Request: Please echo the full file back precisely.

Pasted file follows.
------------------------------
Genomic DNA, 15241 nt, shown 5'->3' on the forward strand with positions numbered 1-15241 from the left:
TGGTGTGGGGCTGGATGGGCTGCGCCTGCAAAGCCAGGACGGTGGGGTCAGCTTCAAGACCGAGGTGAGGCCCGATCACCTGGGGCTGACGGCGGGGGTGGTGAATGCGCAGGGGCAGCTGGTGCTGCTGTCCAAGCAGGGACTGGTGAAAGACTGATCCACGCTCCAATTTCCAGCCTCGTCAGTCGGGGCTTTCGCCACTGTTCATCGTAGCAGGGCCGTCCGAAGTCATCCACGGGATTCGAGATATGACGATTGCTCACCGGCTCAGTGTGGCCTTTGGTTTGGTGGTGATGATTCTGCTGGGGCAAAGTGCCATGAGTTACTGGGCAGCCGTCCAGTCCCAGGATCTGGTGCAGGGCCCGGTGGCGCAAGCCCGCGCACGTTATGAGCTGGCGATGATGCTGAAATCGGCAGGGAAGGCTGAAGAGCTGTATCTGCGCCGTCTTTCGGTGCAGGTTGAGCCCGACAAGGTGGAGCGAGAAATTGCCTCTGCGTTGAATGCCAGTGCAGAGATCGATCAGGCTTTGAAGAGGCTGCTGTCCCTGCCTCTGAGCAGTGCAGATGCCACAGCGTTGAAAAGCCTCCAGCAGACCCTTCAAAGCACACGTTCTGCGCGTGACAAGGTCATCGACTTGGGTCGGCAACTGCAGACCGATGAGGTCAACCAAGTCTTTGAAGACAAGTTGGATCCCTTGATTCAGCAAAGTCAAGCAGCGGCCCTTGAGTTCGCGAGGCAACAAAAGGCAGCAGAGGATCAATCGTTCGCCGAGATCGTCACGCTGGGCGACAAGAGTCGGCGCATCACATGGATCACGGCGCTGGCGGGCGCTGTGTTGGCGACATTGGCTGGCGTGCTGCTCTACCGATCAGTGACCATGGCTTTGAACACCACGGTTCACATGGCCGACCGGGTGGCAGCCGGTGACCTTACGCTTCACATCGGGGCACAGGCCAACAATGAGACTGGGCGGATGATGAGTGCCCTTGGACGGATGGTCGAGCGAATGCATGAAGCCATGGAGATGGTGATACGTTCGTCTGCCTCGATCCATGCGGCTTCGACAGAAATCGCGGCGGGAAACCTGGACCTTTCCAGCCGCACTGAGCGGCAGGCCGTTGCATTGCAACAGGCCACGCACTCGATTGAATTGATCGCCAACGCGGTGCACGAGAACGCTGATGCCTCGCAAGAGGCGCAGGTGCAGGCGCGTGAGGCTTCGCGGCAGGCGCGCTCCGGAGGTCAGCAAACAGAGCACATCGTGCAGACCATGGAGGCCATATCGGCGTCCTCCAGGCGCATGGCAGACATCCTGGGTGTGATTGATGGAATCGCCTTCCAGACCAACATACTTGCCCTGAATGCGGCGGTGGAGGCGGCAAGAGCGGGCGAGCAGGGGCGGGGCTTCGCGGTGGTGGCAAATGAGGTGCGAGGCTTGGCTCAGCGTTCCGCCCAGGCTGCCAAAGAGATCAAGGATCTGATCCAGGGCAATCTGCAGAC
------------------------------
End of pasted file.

Genomic DNA, 15241 nt, shown 5'->3' on the forward strand with positions numbered 1-15241 from the left:
TGGTGTGGGGCTGGATGGGCTGCGCCTGCAAAGCCAGGACGGTGGGGTCAGCTTCAAGACCGAGGTGAGGCCCGATCACCTGGGGCTGACGGCGGGGGTGGTGAATGCGCAGGGGCAGCTGGTGCTGCTGTCCAAGCAGGGACTGGTGAAAGACTGATCCACGCTCCAATTTCCAGCCTCGTCAGTCGGGGCTTTCGCCACTGTTCATCGTAGCAGGGCCGTCCGAAGTCATCCACGGGATTCGAGATATGACGATTGCTCACCGGCTCAGTGTGGCCTTTGGTTTGGTGGTGATGATTCTGCTGGGGCAAAGTGCCATGAGTTACTGGGCAGCCGTCCAGTCCCAGGATCTGGTGCAGGGCCCGGTGGCGCAAGCCCGCGCACGTTATGAGCTGGCGATGATGCTGAAATCGGCAGGGAAGGCTGAAGAGCTGTATCTGCGCCGTCTTTCGGTGCAGGTTGAGCCCGACAAGGTGGAGCGAGAAATTGCCTCTGCGTTGAATGCCAGTGCAGAGATCGATCAGGCTTTGAAGAGGCTGCTGTCCCTGCCTCTGAGCAGTGCAGATGCCACAGCGTTGAAAAGCCTCCAGCAGACCCTTCAAAGCACACGTTCTGCGCGTGACAAGGTCATCGACTTGGGTCGGCAACTGCAGACCGATGAGGTCAACCAAGTCTTTGAAGACAAGTTGGATCCCTTGATTCAGCAAAGTCAAGCAGCGGCCCTTGAGTTCGCGAGGCAACAAAAGGCAGCAGAGGATCAATCGTTCGCCGAGATCGTCACGCTGGGCGACAAGAGTCGGCGCATCACATGGATCACGGCGCTGGCGGGCGCTGTGTTGGCGACATTGGCTGGCGTGCTGCTCTACCGATCAGTGACCATGGCTTTGAACACCACGGTTCACATGGCCGACCGGGTGGCAGCCGGTGACCTTACGCTTCACATCGGGGCACAGGCCAACAATGAGACTGGGCGGATGATGAGTGCCCTTGGACGGATGGTCGAGCGAATGCATGAAGCCATGGAGATGGTGATACGTTCGTCTGCCTCGATCCATGCGGCTTCGACAGAAATCGCGGCGGGAAACCTGGACCTTTCCAGCCGCACTGAGCGGCAGGCCGTTGCATTGCAACAGGCCACGCACTCGATTGAATTGATCGCCAACGCGGTGCACGAGAACGCTGATGCCTCGCAAGAGGCGCAGGTGCAGGCGCGTGAGGCTTCGCGGCAGGCGCGCTCCGGAGGTCAGCAAACAGAGCACATCGTGCAGACCATGGAGGCCATATCGGCGTCCTCCAGGCGCATGGCAGACATCCTGGGTGTGATTGATGGAATCGCCTTCCAGACCAACATACTTGCCCTGAATGCGGCGGTGGAGGCGGCAAGAGCGGGCGAGCAGGGGCGGGGCTTCGCGGTGGTGGCAAATGAGGTGCGAGGCTTGGCTCAGCGTTCCGCCCAGGCTGCCAAAGAGATCAAGGATCTGATCCAGGGCAATCTGCAGAC